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Slavenko Erazer
post Feb 19 2013, 09:26 AM
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BIZ SUCKS, HEavy MEtal Is the Way of Life!!! cool.gif
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Ben Higgins
post Feb 19 2013, 10:18 AM
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Ever since I released The Reckoning album on itunes I've had a few people say they would prefer cd's.. I know Slav and Hungry and a few others have expressed this. In an ideal world I also would love to release on cd but unfortunately I can't guarantee that I would sell them just because a handful of people have expressed their preference. I would be left with a lot of plastic in my house doing nothing sad.gif But I do totally understand and agree with their viewpoint. Cd's and especially vinyl, feel like so much more. The art... the lyrics.. everything.

But.. it's just the way it is. I believe that we can utilise our own websites and still make the music/art experience work. There's 1 truth that I have decided is constant throughout any technological advances. No matter what the change in technology, people still love to take in information visually - by watching something or looking at something. Only the method of delivering the information changes.. but the act of taking in info visually is something that people still want.


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Slavenko Erazer
post Feb 19 2013, 01:39 PM
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Here in Serbia, two older metal brothers formed a record labe just to help out younger metal acts in Serbia by releasing their debut albums on cds. They do everything for free , and i think they didn't rejected any band ever since. They also making some kind of tour in this part of Europe called "invasion from the East" , and they're touring from town to town, to promote metal..They don't make any profit with it, they're just crazy about metal and willing to prevent this almost dead scene from it's doomsday..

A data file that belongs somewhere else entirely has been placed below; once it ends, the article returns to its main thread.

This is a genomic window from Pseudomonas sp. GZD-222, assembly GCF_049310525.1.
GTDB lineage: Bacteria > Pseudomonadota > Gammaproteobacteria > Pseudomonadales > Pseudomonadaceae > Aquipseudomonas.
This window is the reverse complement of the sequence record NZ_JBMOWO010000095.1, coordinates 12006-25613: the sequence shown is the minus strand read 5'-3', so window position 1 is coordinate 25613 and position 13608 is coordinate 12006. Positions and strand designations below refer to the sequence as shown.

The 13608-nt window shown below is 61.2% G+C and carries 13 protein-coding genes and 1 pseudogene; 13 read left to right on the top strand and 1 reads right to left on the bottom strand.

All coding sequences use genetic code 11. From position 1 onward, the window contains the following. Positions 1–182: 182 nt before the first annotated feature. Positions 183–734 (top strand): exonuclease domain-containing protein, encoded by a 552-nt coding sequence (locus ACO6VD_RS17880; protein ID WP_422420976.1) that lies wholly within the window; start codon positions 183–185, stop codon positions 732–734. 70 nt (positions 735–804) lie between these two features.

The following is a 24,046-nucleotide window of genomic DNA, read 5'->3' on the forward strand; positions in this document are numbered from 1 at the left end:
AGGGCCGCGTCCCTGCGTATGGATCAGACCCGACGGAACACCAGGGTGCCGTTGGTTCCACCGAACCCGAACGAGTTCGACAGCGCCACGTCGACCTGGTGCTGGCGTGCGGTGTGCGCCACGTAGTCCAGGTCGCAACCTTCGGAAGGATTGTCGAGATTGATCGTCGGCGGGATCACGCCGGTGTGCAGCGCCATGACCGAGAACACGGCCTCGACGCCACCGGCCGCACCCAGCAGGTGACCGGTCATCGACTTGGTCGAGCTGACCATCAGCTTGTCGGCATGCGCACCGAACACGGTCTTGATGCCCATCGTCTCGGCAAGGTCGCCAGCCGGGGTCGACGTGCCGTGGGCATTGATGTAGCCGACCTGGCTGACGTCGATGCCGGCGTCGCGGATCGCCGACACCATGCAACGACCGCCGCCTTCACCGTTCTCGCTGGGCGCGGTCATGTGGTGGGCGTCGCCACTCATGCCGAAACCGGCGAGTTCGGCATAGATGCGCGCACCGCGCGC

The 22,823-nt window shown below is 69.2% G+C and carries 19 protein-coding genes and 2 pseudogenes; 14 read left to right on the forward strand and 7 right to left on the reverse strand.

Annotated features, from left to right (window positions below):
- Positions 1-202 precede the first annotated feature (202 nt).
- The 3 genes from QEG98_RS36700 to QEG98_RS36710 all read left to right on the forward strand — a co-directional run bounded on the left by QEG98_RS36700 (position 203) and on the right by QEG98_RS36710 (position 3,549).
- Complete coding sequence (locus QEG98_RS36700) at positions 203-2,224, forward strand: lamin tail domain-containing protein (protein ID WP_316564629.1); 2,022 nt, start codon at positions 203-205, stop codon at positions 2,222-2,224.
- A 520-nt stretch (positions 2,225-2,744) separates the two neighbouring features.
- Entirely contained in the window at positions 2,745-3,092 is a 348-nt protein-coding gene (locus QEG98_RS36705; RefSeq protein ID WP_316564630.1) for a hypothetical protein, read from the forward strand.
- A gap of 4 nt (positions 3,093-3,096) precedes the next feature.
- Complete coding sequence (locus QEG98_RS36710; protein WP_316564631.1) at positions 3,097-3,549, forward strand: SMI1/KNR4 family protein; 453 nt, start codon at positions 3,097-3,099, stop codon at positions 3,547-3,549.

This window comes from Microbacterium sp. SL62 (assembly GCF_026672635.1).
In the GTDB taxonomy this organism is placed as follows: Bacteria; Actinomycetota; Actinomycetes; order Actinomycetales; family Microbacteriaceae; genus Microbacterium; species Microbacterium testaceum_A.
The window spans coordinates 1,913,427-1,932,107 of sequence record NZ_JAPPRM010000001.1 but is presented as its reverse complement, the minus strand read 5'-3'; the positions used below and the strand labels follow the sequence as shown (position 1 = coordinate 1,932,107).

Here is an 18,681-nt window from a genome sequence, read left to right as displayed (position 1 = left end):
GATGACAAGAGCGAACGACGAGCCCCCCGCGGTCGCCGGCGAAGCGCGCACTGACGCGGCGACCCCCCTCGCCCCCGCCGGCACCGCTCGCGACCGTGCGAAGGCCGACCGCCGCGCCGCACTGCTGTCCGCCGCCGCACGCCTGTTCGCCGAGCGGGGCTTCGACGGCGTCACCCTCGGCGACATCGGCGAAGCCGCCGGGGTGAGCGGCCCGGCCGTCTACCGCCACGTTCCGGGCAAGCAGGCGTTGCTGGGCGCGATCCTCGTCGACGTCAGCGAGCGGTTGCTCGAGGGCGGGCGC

So i cincerelly don't think nobody could buy cds, cos after all i sell cds and vinyls world-wide biggrin.gif

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Ben Higgins
post Feb 19 2013, 03:23 PM
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QUOTE (Slavenko Erazer @ Feb 19 2013, 12:39 PM) *
Here in Serbia, two older metal brothers formed a record labe just to help out younger metal acts in Serbia by releasing their debut albums on cds. They do everything for free , and i think they didn't rejected any band ever since. They also making some kind of tour in this part of Europe called "invasion from the East" , and they're touring from town to town, to promote metal..They don't make any profit with it, they're just crazy about metal and willing to prevent this almost dead scene from it's doomsday..

So i cincerelly don't think nobody could buy cds, cos after all i sell cds and vinyls world-wide biggrin.gif


That's really cool to hear !! smile.gif


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Cosmin Lupu
post Feb 19 2013, 03:25 PM
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QUOTE (Ben Higgins @ Feb 19 2013, 09:18 AM) *
Ever since I released The Reckoning album on itunes I've had a few people say they would prefer cd's.. I know Slav and Hungry and a few others have expressed this. In an ideal world I also would love to release on cd but unfortunately I can't guarantee that I would sell them just because a handful of people have expressed their preference. I would be left with a lot of plastic in my house doing nothing sad.gif But I do totally understand and agree with their viewpoint. Cd's and especially vinyl, feel like so much more. The art... the lyrics.. everything.